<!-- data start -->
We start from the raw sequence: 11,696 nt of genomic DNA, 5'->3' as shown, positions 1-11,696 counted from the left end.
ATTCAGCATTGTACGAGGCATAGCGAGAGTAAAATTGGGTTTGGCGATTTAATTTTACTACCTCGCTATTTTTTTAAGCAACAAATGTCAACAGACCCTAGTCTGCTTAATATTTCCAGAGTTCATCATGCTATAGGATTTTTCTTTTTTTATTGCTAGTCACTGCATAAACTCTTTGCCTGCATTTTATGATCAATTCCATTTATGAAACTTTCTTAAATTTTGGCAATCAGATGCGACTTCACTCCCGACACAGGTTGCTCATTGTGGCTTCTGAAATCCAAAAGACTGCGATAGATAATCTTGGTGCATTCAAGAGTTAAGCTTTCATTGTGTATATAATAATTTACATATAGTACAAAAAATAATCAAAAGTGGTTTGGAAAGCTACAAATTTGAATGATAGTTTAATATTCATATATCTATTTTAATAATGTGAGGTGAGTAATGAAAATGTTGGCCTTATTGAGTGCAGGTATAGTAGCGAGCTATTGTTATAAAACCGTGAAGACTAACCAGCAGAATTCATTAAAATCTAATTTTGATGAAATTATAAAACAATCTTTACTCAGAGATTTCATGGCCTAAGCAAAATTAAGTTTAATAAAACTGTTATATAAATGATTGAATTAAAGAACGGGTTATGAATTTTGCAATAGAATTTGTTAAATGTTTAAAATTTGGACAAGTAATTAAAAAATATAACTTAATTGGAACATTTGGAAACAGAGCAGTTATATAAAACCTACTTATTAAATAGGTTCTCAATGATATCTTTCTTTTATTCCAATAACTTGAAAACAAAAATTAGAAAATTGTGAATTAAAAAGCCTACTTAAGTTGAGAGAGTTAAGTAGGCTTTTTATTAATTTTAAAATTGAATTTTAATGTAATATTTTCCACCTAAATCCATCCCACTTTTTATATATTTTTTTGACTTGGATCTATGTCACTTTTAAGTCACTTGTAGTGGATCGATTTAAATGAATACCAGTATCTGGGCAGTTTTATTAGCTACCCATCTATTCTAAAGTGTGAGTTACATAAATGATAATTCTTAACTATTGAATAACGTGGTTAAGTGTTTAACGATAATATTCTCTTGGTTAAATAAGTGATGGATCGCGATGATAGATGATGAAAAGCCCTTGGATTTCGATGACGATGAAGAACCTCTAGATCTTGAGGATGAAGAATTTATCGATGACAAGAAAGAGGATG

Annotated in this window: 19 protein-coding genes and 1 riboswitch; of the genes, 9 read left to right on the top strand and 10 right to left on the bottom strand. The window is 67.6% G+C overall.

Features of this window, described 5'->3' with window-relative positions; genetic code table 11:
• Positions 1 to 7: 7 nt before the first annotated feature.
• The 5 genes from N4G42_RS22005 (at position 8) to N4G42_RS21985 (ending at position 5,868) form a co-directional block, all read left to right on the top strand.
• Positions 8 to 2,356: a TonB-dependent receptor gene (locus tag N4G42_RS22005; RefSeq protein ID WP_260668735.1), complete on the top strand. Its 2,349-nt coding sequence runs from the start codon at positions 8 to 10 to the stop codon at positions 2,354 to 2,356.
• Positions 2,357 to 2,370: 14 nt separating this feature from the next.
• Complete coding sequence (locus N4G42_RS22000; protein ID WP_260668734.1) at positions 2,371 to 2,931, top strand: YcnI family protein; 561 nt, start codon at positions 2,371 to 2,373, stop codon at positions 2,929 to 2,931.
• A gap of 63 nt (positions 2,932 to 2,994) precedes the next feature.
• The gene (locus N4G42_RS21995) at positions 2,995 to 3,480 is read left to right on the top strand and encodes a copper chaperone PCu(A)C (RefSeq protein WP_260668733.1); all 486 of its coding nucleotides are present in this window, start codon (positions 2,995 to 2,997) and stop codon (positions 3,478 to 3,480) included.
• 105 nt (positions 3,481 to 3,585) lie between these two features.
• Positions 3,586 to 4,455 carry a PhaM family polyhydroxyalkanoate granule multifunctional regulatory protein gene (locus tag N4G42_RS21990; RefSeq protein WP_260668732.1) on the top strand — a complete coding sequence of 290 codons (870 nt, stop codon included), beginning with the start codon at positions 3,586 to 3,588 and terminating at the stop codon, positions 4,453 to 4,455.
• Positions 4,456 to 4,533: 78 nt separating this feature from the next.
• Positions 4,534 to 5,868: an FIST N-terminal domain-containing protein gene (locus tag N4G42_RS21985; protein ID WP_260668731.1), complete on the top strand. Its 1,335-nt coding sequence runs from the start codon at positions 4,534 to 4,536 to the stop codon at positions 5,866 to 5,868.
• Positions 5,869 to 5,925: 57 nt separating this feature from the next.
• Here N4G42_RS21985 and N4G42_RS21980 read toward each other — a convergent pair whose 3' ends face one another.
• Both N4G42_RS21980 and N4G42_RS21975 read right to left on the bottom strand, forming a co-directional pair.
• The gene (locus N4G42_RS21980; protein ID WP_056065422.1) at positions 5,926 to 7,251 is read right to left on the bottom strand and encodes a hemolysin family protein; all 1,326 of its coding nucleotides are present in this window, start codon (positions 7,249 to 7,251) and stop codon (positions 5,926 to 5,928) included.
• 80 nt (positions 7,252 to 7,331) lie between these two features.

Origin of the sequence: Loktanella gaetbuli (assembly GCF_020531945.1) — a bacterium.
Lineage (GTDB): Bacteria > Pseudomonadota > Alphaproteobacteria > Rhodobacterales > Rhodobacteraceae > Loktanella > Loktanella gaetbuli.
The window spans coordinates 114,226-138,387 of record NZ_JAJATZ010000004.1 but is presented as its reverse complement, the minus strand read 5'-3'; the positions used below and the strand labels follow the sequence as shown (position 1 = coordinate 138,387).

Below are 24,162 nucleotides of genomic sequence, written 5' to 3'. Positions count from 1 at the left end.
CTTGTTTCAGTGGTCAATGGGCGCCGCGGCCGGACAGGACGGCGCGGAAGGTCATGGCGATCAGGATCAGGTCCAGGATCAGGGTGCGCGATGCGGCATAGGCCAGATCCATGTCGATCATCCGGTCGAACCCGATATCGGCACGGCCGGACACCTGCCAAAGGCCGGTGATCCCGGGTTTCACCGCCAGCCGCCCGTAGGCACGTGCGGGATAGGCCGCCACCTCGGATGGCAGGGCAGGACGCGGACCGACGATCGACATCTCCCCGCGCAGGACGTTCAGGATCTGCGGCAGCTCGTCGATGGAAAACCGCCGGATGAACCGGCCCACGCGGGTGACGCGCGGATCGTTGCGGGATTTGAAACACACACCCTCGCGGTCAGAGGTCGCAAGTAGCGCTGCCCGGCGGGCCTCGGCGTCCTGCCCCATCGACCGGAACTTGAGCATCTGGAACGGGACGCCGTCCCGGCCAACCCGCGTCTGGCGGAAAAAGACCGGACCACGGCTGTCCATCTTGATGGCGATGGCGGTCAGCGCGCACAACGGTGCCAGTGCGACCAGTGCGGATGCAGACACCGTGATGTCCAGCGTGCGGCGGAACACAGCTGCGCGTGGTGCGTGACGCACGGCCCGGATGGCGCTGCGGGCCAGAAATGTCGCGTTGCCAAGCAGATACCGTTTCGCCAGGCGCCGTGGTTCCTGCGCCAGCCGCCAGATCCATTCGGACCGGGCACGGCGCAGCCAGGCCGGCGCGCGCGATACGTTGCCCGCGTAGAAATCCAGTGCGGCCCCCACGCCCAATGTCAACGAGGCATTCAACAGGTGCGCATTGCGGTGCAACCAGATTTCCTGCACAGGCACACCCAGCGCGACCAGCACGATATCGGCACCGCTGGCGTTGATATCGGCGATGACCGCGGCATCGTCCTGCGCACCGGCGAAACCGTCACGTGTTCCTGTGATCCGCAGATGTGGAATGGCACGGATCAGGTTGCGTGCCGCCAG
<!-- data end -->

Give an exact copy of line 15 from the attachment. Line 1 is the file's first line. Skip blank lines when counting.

• Positions 4,534 to 5,868: an FIST N-terminal domain-containing protein gene (locus tag N4G42_RS21985; protein ID WP_260668731.1), complete on the top strand. Its 1,335-nt coding sequence runs from the start codon at positions 4,534 to 4,536 to the stop codon at positions 5,866 to 5,868.